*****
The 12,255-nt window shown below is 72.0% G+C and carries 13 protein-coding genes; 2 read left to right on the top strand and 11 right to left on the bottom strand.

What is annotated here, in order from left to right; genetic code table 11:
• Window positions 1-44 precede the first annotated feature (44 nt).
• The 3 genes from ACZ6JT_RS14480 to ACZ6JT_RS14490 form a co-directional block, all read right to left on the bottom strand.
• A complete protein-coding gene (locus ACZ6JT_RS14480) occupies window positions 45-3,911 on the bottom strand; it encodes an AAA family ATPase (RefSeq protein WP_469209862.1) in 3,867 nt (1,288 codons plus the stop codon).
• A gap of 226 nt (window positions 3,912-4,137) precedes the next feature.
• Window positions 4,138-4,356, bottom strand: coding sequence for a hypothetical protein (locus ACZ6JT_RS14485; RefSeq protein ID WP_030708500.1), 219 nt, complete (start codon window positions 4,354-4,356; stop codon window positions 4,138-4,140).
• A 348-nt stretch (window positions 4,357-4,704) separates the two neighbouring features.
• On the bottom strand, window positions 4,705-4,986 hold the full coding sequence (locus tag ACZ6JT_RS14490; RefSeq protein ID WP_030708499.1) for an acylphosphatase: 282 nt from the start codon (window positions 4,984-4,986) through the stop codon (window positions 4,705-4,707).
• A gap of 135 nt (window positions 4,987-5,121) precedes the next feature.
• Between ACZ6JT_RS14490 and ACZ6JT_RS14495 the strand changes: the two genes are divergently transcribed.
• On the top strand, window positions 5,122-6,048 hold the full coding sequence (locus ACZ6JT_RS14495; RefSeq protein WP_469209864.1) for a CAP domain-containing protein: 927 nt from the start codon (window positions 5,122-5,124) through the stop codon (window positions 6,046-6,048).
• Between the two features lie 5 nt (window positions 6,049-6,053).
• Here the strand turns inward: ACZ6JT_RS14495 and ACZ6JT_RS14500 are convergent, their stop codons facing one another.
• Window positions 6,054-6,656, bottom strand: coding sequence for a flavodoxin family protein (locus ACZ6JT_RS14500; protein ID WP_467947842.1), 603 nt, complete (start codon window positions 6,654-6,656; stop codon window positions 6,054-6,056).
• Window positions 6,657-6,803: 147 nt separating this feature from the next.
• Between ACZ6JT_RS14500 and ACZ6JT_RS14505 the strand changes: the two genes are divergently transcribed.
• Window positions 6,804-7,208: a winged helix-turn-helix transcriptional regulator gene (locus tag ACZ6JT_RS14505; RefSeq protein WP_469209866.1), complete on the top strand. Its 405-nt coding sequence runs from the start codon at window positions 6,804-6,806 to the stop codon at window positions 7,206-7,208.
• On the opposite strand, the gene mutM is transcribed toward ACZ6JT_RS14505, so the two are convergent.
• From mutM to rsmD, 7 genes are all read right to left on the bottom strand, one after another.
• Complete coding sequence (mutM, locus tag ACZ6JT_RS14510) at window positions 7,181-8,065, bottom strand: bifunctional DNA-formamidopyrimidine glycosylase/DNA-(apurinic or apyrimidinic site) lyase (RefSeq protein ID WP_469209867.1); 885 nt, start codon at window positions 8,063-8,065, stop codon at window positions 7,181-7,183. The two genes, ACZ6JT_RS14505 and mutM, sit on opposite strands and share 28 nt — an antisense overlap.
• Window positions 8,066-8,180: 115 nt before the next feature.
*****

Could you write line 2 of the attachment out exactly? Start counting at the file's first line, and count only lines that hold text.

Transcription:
What is annotated here, in order from left to right; genetic code table 11: